Defense attorney for Parkland school shooter dabs eyes as victims’ loved ones testify

Defense team previously filed motion seeking to limit victim impact statements


FORT LAUDERDALE, Fla. – One of the Parkland school shooter’s defense attorneys dabbed her eyes Monday as jurors heard from family members of the victims killed in the February 2018 shooting.

Attorney Tamara Curtis was seen dabbing her eyes as the mother and sister of Joaquin Oliver read their statements.

Some family members in attendance were in tears.

“They can’t move for a mistrial based on their own emotional reaction,” legal analyst David Weinstein said. “Plus, if they do, it will only draw more attention to it.”

During a hearing last year, Curtis had asked Broward County Circuit Judge Elizabeth Scherer to consider granting a defense motion asking that only the court hear victim impact statements, which she argued would “infect the proceedings with unfairness so as to deny Mr. Cruz due process.”

Prosecutor Carolyn McCann stated at the time that “victim impact evidence is supposed to be presented to the jury for their consideration. The fact that it might be overwhelming to the jury because of the sheer number of murders committed is not a reason not to present it to the jury.”

The judge agreed with the state’s argument, denying the defense request.

The defense had also filed a motion to limit the number of victim impact statements jurors would hear. The motion indicated that they wanted there to be “one statement per victim,” for it to be “brief,” and that the statements be read to the jury by a “neutral party.”

That motion was also denied and on Monday, jurors heard from some of the relatives and loved ones of those killed in the shooting at Marjory Stoneman Douglas High School.

“Our lives have been shattered and changed forever,” Patricia Oliver said through tears.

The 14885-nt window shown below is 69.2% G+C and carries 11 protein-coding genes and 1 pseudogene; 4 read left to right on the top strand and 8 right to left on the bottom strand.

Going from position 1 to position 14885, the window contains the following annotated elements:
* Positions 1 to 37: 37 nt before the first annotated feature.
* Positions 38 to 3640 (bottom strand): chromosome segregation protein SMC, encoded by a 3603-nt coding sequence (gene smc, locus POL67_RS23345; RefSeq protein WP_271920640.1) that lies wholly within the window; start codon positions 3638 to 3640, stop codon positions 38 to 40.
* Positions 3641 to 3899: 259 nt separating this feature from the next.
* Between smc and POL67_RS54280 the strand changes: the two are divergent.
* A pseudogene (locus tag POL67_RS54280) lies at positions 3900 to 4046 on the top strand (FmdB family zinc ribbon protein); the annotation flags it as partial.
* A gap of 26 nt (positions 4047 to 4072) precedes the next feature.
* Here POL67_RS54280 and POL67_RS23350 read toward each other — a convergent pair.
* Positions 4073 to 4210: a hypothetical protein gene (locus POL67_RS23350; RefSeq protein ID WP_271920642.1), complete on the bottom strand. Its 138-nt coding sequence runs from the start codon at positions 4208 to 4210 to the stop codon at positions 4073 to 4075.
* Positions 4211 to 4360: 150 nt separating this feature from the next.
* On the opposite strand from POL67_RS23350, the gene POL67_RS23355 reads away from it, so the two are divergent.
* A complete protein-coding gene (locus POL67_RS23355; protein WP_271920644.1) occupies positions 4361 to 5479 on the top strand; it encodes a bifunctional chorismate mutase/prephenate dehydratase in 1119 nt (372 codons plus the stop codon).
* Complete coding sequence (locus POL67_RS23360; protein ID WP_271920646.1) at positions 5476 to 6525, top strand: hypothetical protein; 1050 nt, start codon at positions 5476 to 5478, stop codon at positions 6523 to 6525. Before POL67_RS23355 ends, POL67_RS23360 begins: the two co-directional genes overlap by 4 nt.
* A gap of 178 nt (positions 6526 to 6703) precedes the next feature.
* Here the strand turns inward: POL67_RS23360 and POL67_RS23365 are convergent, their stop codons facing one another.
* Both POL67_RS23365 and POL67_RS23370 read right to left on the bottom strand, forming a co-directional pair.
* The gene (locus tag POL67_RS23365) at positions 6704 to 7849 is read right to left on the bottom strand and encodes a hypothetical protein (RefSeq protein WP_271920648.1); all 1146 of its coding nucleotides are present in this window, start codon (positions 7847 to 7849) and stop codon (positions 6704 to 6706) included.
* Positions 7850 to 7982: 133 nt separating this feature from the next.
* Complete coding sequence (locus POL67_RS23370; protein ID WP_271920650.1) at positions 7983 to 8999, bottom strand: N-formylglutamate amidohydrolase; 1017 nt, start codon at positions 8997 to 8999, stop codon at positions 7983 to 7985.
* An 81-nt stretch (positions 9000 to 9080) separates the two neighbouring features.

Oliver lost her son, Joaquin, in the shooting.

A stoic Andrea Ghersi, Joaquin’s older sister, said that even though her brother was 6-foot, 1-inches tall, he was still her baby brother.

“It hurts a lot, not just today but every single day,” Ghersi said.

Jurors also heard from the mother and sister of Alaina Petty, 14, who died in her JROTC uniform.

Her mother, Kelly Petty, said Alaina joined JROTC in following with her older brother’s footsteps.

“I am heartbroken that I will not be able to watch her become the amazing young woman that she was turning into,” Kelly Petty said while reading her victim statement.

Alaina’s older sister, Meghan Petty, said she feels confused and angry about her sister’s murder every day. In her victim’s statement, she said it upset her that her sister didn’t get to experience romantic love.

“I would have loved to see her grow up because I know she would have been a blessing to the world,” Meghan Petty said.

Linda Beigel told the jury about her slain son Scott Beigel, a geography teacher and cross-country coach. Nikolas Cruz fatally shot him on the 1200 building’s third floor, in front of his classroom.

Michael Schulman, his stepfather, also read a statement. He said that after he married Linda Beigel he decided to adopt Scott Biegel when he was in his 20s.

“I miss my son today. I will miss my son tomorrow. I will miss my son for the rest of my life,” Linda Beigel said.


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About the Authors:

Christina returned to Local 10 in 2019 as a reporter after covering Hurricane Dorian for the station. She is an Edward R. Murrow Award-winning journalist and previously earned an Emmy Award while at WPLG for her investigative consumer protection segment "Call Christina."

Amanda Batchelor is the Digital Executive Producer for